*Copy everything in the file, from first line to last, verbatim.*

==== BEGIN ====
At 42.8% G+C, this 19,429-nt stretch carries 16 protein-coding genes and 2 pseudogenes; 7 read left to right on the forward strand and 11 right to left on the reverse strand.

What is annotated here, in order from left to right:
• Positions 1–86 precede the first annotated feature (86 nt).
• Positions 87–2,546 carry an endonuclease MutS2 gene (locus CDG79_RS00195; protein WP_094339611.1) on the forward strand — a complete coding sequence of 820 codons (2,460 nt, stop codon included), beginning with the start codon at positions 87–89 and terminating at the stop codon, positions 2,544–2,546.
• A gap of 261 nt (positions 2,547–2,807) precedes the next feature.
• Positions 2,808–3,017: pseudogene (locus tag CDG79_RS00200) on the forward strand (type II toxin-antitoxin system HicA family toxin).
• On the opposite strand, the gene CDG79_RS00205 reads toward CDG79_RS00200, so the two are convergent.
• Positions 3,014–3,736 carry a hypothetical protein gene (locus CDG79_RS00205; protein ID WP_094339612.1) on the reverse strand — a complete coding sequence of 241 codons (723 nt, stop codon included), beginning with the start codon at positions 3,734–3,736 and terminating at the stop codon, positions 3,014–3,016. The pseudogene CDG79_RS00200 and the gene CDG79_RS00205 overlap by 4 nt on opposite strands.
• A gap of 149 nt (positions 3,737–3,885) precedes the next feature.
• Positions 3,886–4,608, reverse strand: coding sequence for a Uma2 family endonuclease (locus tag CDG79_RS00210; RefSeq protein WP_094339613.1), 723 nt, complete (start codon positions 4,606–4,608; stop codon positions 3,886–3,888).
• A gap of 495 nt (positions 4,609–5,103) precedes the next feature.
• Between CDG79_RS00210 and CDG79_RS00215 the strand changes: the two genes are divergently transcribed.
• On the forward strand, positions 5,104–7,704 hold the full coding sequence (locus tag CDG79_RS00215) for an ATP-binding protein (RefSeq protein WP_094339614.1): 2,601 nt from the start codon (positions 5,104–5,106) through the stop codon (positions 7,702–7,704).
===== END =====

At 42.8% G+C, this 19,429-nt stretch carries 16 protein-coding genes and 2 pseudogenes; 7 read left to right on the forward strand and 11 right to left on the reverse strand.

What is annotated here, in order from left to right:
• Positions 1–86 precede the first annotated feature (86 nt).
• Positions 87–2,546 carry an endonuclease MutS2 gene (locus CDG79_RS00195; protein WP_094339611.1) on the forward strand — a complete coding sequence of 820 codons (2,460 nt, stop codon included), beginning with the start codon at positions 87–89 and terminating at the stop codon, positions 2,544–2,546.
• A gap of 261 nt (positions 2,547–2,807) precedes the next feature.
• Positions 2,808–3,017: pseudogene (locus tag CDG79_RS00200) on the forward strand (type II toxin-antitoxin system HicA family toxin).
• On the opposite strand, the gene CDG79_RS00205 reads toward CDG79_RS00200, so the two are convergent.
• Positions 3,014–3,736 carry a hypothetical protein gene (locus CDG79_RS00205; protein ID WP_094339612.1) on the reverse strand — a complete coding sequence of 241 codons (723 nt, stop codon included), beginning with the start codon at positions 3,734–3,736 and terminating at the stop codon, positions 3,014–3,016. The pseudogene CDG79_RS00200 and the gene CDG79_RS00205 overlap by 4 nt on opposite strands.
• A gap of 149 nt (positions 3,737–3,885) precedes the next feature.
• Positions 3,886–4,608, reverse strand: coding sequence for a Uma2 family endonuclease (locus tag CDG79_RS00210; RefSeq protein WP_094339613.1), 723 nt, complete (start codon positions 4,606–4,608; stop codon positions 3,886–3,888).
• A gap of 495 nt (positions 4,609–5,103) precedes the next feature.
• Between CDG79_RS00210 and CDG79_RS00215 the strand changes: the two genes are divergently transcribed.
• On the forward strand, positions 5,104–7,704 hold the full coding sequence (locus tag CDG79_RS00215) for an ATP-binding protein (RefSeq protein WP_094339614.1): 2,601 nt from the start codon (positions 5,104–5,106) through the stop codon (positions 7,702–7,704).